Plague of alcoholism and poverty in one Kenyan village led to despair, but Jesus brought freedom and hope


By Mark Ellis

ELI anti-alcohol program staff in Kenya
ELI anti-alcohol program staff in Kenya

In Chepkorio, about four hours northwest of Nairobi by car, one chieftain’s heart was burdened by the curse of alcohol and poverty that racked his small village.

“The chief is a Christian man who has been burdened by the plague of alcohol in his village and the poverty that has driven hundreds of women to brew illegal and dangerous alcohol which they secretly make and sell in their homes,” according to Samuel Teimuge, Kenya director for Empowering Lives International (ELI).

The illegal brewing and alcoholism had been devastating to families. The women said, “We will quit this brewing, but Chief, please help us know how we can feed and educate our children,” Samuel reports.

When Samuel spoke at a meeting the chief organized, he did not expect his audience would number almost 200 people.

He challenged the men and women to choose a new course in life and told the chief to let him know if a few of the women might choose to leave brewing and attend a few days of training at the Ukweli (Truth) ELI Training Center in Ilula.

Three days later a surprised chief called and said, “Samuel, there are more than 100 women who want to come for training! This is a miracle!”

When they arrived on a bright Monday morning, they did not realize that dozens of lives were about to change. “We were expecting 40 women, but there ended up being 44 women and two men. These ‘extra’ villagers made a pleading request, ‘Please do not send us away! We are looking for hope.’”

Their training took place at a 40-bed facility, so several women slept two-to-a-bed rather than miss out.

The first morning Samuel asked them what they were hoping for or expecting. A young woman named Anita raised her hand and said with sincerity, “This week I hope to find salvation.” Several others nodded their heads as well.

Toward the end of the devotion the Spirit of God moved and all 44 women and 2 men gave their lives to Jesus Christ as their Savior and Lord.

“The rest of the week was amazing! There were times to pray individually for their needs and hopes, give counseling and inspire them every morning and evening with the Word of God,” Samuel recounts.

ELI staff, who had once been alcoholics themselves, led several of the sessions on how to change and gave practical steps on how to remain strong when tempted while changing their course in life, and how to reconcile families and neighbors in the community.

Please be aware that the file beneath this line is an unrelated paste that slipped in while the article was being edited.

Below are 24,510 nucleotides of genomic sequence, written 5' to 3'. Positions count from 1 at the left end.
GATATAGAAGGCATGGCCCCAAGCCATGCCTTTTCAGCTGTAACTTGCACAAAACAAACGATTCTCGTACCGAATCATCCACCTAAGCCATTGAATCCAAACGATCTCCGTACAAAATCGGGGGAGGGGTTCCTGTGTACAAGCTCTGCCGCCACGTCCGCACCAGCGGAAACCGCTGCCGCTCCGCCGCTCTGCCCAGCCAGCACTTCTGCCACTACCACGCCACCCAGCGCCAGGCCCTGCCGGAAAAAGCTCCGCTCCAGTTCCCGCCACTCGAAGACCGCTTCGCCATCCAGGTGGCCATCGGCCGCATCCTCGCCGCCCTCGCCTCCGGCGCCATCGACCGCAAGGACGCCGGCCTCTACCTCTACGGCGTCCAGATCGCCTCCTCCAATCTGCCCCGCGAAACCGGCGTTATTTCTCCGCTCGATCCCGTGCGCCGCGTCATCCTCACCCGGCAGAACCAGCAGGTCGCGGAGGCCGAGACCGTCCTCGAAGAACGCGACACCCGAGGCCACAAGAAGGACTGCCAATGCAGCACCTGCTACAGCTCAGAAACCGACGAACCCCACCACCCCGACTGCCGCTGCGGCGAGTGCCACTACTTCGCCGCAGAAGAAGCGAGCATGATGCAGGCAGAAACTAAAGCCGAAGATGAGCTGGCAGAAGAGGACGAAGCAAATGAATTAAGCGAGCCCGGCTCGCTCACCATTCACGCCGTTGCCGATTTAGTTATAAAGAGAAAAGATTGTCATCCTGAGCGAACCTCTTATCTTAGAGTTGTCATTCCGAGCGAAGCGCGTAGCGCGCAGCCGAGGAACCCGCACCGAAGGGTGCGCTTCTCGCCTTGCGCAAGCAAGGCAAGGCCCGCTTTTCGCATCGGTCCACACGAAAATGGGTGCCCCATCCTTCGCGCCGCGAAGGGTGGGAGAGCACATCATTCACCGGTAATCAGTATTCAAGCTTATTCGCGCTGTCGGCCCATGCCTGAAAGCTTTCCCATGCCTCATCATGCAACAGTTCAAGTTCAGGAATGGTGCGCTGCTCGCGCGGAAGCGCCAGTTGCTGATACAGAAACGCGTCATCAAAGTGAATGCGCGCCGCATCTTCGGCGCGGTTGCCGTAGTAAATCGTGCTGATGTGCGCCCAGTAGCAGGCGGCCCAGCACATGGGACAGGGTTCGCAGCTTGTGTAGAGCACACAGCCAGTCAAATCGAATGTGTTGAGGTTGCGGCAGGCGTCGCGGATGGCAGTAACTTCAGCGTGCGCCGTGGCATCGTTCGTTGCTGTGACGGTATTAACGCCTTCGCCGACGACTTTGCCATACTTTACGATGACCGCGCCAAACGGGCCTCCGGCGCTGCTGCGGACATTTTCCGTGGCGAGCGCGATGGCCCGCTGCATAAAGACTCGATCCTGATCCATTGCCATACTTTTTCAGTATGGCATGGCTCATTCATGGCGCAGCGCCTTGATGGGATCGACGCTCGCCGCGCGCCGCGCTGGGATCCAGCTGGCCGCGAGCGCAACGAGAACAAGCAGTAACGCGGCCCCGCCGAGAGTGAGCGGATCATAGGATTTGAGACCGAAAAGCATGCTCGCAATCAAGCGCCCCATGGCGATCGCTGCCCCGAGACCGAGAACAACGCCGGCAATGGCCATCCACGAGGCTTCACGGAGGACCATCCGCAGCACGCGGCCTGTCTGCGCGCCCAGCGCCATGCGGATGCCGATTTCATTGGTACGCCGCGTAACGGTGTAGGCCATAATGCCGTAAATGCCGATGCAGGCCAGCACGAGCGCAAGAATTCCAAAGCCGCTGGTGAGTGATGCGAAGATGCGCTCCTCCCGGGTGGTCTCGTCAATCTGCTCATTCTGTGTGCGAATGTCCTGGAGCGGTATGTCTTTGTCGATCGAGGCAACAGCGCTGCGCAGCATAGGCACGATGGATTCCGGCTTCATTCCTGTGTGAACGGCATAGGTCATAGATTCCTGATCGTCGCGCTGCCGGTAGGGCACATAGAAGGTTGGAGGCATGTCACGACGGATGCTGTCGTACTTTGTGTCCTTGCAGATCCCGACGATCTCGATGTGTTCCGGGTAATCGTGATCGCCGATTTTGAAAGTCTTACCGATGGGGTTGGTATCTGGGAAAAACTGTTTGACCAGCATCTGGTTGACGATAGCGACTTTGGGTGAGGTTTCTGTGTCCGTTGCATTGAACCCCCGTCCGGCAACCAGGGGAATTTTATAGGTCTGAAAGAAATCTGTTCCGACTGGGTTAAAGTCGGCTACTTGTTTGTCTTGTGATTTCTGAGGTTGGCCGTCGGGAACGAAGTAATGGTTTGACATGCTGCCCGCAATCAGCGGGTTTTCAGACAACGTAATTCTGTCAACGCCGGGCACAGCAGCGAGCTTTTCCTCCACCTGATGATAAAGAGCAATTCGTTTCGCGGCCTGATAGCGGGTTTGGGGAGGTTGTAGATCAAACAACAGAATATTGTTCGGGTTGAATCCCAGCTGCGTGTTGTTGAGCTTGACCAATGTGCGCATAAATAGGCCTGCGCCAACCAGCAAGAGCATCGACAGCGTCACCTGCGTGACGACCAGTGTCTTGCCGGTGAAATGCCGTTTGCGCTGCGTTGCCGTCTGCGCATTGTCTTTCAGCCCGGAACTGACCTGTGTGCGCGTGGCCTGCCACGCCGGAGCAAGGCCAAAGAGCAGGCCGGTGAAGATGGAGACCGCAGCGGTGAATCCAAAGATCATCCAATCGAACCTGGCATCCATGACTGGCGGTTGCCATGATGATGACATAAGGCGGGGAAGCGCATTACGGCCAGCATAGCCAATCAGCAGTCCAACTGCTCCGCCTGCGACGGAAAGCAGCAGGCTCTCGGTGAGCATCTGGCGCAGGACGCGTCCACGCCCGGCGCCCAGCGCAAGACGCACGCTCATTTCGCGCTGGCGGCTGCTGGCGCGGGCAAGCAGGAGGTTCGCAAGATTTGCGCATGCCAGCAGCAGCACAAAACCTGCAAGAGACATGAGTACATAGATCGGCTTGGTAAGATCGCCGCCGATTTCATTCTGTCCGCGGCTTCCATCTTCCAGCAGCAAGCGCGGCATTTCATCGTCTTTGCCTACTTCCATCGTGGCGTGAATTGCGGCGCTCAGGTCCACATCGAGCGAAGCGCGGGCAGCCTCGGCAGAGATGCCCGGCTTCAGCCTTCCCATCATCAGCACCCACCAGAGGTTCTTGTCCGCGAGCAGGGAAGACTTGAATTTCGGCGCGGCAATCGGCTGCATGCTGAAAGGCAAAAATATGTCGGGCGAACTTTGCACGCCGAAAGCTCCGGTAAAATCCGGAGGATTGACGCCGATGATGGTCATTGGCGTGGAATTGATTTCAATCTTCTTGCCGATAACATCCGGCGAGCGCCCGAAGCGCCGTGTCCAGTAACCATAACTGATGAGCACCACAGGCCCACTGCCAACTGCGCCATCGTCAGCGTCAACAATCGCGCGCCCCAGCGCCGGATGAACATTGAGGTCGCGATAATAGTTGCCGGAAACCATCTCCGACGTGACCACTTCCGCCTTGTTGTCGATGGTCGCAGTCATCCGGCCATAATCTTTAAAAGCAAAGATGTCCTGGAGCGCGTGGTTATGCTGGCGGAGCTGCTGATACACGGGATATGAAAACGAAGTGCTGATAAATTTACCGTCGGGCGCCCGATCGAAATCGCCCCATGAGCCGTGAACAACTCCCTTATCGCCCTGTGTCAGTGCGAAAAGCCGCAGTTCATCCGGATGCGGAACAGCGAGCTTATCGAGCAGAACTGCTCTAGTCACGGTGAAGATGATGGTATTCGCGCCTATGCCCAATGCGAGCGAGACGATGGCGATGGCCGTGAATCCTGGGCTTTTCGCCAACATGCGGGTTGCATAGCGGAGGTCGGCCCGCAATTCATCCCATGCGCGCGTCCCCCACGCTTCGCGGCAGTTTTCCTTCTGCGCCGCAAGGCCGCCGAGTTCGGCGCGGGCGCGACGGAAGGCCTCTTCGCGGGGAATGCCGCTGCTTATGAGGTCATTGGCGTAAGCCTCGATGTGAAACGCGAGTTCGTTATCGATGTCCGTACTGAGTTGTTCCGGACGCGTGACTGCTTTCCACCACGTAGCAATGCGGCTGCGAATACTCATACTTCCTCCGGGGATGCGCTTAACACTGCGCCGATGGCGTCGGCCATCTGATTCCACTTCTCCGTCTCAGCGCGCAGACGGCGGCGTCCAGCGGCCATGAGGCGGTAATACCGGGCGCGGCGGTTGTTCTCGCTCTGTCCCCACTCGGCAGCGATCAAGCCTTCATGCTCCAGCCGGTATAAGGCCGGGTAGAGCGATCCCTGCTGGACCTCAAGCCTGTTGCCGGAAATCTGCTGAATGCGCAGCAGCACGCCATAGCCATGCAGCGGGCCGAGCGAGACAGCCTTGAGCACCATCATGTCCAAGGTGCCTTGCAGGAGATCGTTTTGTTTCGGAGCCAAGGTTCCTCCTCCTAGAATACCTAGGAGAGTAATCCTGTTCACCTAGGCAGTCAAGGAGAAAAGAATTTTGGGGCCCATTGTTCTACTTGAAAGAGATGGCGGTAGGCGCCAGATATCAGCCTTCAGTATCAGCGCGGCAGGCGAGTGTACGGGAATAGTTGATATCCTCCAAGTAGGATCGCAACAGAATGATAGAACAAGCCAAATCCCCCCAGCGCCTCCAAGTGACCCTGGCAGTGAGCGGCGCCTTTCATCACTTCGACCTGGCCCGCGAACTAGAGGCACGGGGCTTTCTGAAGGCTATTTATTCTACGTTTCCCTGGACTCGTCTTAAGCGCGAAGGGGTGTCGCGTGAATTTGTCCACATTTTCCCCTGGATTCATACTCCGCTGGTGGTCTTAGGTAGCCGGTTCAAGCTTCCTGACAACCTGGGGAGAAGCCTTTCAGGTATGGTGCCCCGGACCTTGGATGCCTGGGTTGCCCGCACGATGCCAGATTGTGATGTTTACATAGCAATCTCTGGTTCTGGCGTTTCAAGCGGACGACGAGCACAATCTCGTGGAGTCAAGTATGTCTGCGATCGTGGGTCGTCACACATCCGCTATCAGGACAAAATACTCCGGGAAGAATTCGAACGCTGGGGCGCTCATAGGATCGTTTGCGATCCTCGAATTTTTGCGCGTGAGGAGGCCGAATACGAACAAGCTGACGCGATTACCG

By Wednesday, a few days into the training, a Christian radio station and newspaper came to interview some of the participants. When their testimonies were aired the next day, several other TV news channels made arrangements to arrive on Friday and broadcast the final days’ events to every television in Kenya.

Government officials and dozens of villagers witnessed certificates given, songs of celebration sung and heard first-hand what God had done in these newly changed lives.

Gladys, 29 and a mother of two, joined the brewing business because of her destitution and became a manager of her own “brewing den.” She produced and sold over 25 gallons every day. Her “success” attracted hundreds of customers and even the police.

Apparently, the authorities wanted bribes to look the other way. She said, “The claws of the government have pinched deeper, we can no longer survive the cat and rat game.” She was looking for a new life.

For Anita, the guilt she felt from brewing made her stop going to church. She was eventually arrested and spent three nights in a jail cell. Several times, she took group loans to boost the business but this brought greater trials and distance from God.

“What has happened over the past two months can only be described as the hand of God,” Samuel says. “We are seeing a revival that is only at the beginning stage! We have followed up on the first group and all of them are still standing strong. In fact, they formed their own group now recognized by the government so that they can apply for funding for future projects.”

The former brewers chose as their name “The Exodus Self Help Group.” When asked about the name, they said, “We chose this name because we are leaving the slavery and bondage of the past! We are leaving the life we knew and heading together to a new place in life. Though there will be times of trial and desert, we will not give up because we know that God is with us! We have chosen a new course in life and we will not go back.”

How you can help:

Support the work of ELI in Kenya here

Pray for Kenya: Pray against legalism, divisions, materialism and personality clashes, which dim the fire of revival. Pray for unity based on biblical truth that transcends culture and personalities in the church and that church leaders may live exemplary lives. Pray that Christians will take the lead in ministering to HIV/AIDS sufferers. Pray for effective outreach to the pastoralist, animistic peoples of the north, the largely Muslim Oromo-related peoples of the northeast, the Mijikenda people of the coastal hills, the coastal Swahili and Arab population, the Somali in the northeast and cities, and the Asian community. (Operation World)


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